Thermocultures of Geological Media – A summary

The article by Nicole Starosielski examines thermal manipulation in transforming the earth’s raw materials into media and maintaining those materials as media. Examinations include the extraction and refining of Earth’s raw materials into pure materials for media usages, the utilization of air conditioner for even temperature for media productions, and thermal infrared imaging.

Purity of elements: One set of thermal practices is transforming geological matter into the circulation of mass media. Especially refining raw minerals into media materials, where the temperature is used to ensure purity and consistency of materials across media objects. However, it is impossible to reach an entirely pure state of minerals. Mary Douglas defines purity as the designation of one set of phenomena as clean (specifically copper and silicon communication circuits in Nicole’s article) which integrally tied to pollution as a result of a systematic order of elements while rejecting inappropriate ones.

Even temperature: The invention of the air conditioner (1902 by Willis Carrier) was with the intention of standardizing media rather than cooling humans. The reason being the dynamic relationship of pure elements with their surroundings despite an attempt to control their internal composition and limitation of interactions. Nicole takes a look at the fluctuated temperature issues with the printing and lithography industry in the late nineteenth and early twentieth century, which are external climate and excess heat produced during press productions. Air conditioning systems since then has been used in ensuring the precision and efficiency in many other forms of media productions. Eventually, after the standardization of temperature regulation, the thermosensitivities of media persisted. Some examples mentioned are the preservation of analog media like magazines, films, microchips, libraries and archives, architectures, factories; as well as digital media like ensuring the operation of large data centers and computational devices.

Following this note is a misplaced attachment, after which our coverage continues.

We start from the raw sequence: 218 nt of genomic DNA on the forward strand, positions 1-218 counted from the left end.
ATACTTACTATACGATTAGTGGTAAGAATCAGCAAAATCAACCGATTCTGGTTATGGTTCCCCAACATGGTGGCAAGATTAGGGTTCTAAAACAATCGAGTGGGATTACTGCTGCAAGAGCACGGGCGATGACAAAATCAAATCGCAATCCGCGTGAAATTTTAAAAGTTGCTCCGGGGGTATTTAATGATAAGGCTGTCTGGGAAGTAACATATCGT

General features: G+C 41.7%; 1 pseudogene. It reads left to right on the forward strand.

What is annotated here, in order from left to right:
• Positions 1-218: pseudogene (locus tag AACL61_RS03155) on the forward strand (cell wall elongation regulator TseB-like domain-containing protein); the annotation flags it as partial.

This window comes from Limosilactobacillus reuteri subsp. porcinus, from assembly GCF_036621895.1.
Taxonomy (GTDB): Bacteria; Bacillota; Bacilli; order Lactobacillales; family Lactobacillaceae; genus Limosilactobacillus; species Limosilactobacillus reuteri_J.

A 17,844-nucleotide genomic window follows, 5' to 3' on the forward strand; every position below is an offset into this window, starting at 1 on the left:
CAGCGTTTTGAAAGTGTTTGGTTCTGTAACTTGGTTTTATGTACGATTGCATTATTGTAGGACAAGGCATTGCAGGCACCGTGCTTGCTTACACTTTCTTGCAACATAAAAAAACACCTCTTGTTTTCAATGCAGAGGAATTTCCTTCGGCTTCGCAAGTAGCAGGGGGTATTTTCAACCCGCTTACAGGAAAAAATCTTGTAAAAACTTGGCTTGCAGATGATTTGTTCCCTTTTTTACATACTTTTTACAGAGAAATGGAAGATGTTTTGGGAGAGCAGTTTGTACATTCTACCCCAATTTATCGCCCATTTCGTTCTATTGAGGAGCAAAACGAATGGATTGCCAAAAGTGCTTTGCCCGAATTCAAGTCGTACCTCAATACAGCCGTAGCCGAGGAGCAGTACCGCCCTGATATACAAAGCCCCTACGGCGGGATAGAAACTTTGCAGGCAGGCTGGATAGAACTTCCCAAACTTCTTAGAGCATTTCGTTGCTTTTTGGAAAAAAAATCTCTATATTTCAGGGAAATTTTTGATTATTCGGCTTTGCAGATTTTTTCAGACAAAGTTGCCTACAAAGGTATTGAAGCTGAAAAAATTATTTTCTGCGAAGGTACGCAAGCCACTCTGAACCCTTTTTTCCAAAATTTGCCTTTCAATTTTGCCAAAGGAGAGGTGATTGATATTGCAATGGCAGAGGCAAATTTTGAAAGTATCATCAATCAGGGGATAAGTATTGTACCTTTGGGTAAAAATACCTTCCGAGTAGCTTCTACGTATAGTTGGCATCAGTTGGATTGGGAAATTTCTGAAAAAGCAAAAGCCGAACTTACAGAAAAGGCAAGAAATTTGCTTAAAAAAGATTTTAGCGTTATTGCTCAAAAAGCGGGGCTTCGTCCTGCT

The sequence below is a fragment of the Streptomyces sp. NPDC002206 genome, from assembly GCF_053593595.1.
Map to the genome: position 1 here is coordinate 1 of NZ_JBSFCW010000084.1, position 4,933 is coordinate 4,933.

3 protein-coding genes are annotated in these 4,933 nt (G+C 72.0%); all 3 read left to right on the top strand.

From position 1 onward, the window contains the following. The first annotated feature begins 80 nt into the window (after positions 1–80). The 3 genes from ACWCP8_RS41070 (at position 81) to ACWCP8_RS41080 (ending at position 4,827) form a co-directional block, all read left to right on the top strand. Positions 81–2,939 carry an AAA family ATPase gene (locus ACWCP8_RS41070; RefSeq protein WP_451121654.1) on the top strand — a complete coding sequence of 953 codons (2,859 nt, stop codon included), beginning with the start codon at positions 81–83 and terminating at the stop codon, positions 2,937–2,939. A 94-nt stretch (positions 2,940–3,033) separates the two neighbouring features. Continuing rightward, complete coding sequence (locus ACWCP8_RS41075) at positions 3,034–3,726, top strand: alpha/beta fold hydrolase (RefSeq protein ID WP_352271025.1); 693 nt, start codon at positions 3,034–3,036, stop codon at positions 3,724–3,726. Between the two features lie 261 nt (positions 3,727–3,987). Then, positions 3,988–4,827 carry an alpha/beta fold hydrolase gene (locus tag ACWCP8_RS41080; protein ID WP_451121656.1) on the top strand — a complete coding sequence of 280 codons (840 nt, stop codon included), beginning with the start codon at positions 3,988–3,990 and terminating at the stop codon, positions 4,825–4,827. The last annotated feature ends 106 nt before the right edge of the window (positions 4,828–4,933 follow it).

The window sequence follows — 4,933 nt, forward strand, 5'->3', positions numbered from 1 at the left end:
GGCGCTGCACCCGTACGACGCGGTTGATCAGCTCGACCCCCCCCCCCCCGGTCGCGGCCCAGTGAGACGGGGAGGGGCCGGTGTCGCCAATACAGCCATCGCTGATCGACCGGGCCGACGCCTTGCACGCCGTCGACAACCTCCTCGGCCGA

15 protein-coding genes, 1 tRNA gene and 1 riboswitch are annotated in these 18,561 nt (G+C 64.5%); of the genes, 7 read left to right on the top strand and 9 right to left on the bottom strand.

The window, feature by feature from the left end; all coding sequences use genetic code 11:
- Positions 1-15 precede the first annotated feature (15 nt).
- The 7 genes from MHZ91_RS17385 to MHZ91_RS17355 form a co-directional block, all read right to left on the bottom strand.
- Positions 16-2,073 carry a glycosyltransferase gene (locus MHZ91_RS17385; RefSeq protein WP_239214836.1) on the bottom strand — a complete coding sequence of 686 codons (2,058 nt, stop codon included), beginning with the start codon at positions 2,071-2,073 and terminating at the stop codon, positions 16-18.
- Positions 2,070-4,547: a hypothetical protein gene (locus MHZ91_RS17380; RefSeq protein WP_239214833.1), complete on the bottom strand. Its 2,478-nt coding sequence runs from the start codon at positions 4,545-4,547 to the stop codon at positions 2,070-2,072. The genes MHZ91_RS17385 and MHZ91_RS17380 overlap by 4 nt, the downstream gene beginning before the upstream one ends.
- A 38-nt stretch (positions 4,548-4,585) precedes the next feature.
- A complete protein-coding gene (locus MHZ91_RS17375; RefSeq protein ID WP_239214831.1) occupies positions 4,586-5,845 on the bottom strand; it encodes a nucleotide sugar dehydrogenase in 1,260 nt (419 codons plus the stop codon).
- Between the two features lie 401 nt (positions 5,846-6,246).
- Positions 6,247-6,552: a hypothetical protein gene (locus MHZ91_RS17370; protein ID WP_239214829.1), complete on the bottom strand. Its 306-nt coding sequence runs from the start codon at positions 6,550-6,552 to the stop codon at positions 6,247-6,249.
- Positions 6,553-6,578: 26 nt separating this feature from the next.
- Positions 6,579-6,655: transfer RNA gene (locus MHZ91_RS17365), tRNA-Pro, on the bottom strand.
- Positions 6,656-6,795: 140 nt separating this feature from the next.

Productive variation: In this part, Nicole argues that environmental control is incomplete as the temperature remains a force that affects all thermosensitive bodies despite expansive thermal infrastructures. Temperature variations in the productive ends for the expansion of media and capital, for example, the extractive industry with the increasing use of fiber-optic and thermal infrared image technique in the mining industry.

Thermocultures: The study of thermocultures set light to how matters take shape and circulate through the world and offer a branching path to the geology of media. Thermal control and manipulation are underlying operations of differentiation and homogeneity of contemporary media, and the process of controlling the environment in which materials are reactive or stable and in which transformations can occur.

In this course, we aim to investigate media culture under the belief that there is no nature, but the Earth has already been transformed into a mass body of media. The geology of media investigates the state that makes it possible to transform the Earth into media. This perspective leads to a more important question: What can we change in our system to save the planet Earth?

Douglas, Mary. (1996) 1984. Purity and Danger: An analysis of the Concepts of Pollution and Taboo. NewYork: Routledge.
Parikka, Jussi. 2015. A Geology of Media. Minneapolis: University of Minnesota Press.
Starosielski, Nicole. 2016. Thermocultures of Geological Media. Cultural Politics, Volume 12, Issue 3. Duke University Press.